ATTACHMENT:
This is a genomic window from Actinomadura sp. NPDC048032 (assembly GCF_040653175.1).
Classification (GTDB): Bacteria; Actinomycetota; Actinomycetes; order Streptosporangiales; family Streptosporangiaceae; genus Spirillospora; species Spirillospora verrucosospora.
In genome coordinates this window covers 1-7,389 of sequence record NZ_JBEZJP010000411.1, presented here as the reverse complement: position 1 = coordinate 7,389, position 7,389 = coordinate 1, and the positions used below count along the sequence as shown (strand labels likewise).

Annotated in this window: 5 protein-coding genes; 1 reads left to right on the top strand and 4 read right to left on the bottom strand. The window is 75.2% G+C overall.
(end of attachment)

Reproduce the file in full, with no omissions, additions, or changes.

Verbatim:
This is a genomic window from Actinomadura sp. NPDC048032 (assembly GCF_040653175.1).
Classification (GTDB): Bacteria; Actinomycetota; Actinomycetes; order Streptosporangiales; family Streptosporangiaceae; genus Spirillospora; species Spirillospora verrucosospora.
In genome coordinates this window covers 1-7,389 of sequence record NZ_JBEZJP010000411.1, presented here as the reverse complement: position 1 = coordinate 7,389, position 7,389 = coordinate 1, and the positions used below count along the sequence as shown (strand labels likewise).

Annotated in this window: 5 protein-coding genes; 1 reads left to right on the top strand and 4 read right to left on the bottom strand. The window is 75.2% G+C overall.